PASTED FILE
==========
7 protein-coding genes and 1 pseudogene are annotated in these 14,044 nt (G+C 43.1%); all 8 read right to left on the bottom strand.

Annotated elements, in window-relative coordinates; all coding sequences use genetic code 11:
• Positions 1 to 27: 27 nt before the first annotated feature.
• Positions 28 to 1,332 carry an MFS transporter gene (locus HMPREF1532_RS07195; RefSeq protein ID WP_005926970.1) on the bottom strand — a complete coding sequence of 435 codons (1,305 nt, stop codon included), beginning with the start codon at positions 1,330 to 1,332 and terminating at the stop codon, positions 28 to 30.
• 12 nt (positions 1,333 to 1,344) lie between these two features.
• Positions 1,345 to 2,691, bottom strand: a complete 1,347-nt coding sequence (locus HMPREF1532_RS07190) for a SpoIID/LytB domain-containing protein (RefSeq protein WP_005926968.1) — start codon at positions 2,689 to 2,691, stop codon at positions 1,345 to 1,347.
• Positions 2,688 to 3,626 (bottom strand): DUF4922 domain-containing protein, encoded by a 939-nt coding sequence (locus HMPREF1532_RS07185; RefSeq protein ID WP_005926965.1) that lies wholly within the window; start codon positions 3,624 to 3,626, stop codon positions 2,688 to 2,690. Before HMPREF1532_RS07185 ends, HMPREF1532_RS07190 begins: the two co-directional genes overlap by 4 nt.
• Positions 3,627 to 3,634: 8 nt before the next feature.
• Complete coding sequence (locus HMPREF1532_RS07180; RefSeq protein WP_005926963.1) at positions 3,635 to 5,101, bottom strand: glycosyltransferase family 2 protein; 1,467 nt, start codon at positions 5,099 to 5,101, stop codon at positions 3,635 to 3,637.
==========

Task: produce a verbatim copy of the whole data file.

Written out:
7 protein-coding genes and 1 pseudogene are annotated in these 14,044 nt (G+C 43.1%); all 8 read right to left on the bottom strand.

Annotated elements, in window-relative coordinates; all coding sequences use genetic code 11:
• Positions 1 to 27: 27 nt before the first annotated feature.
• Positions 28 to 1,332 carry an MFS transporter gene (locus HMPREF1532_RS07195; RefSeq protein ID WP_005926970.1) on the bottom strand — a complete coding sequence of 435 codons (1,305 nt, stop codon included), beginning with the start codon at positions 1,330 to 1,332 and terminating at the stop codon, positions 28 to 30.
• 12 nt (positions 1,333 to 1,344) lie between these two features.
• Positions 1,345 to 2,691, bottom strand: a complete 1,347-nt coding sequence (locus HMPREF1532_RS07190) for a SpoIID/LytB domain-containing protein (RefSeq protein WP_005926968.1) — start codon at positions 2,689 to 2,691, stop codon at positions 1,345 to 1,347.
• Positions 2,688 to 3,626 (bottom strand): DUF4922 domain-containing protein, encoded by a 939-nt coding sequence (locus HMPREF1532_RS07185; RefSeq protein ID WP_005926965.1) that lies wholly within the window; start codon positions 3,624 to 3,626, stop codon positions 2,688 to 2,690. Before HMPREF1532_RS07185 ends, HMPREF1532_RS07190 begins: the two co-directional genes overlap by 4 nt.
• Positions 3,627 to 3,634: 8 nt before the next feature.
• Complete coding sequence (locus HMPREF1532_RS07180; RefSeq protein WP_005926963.1) at positions 3,635 to 5,101, bottom strand: glycosyltransferase family 2 protein; 1,467 nt, start codon at positions 5,099 to 5,101, stop codon at positions 3,635 to 3,637.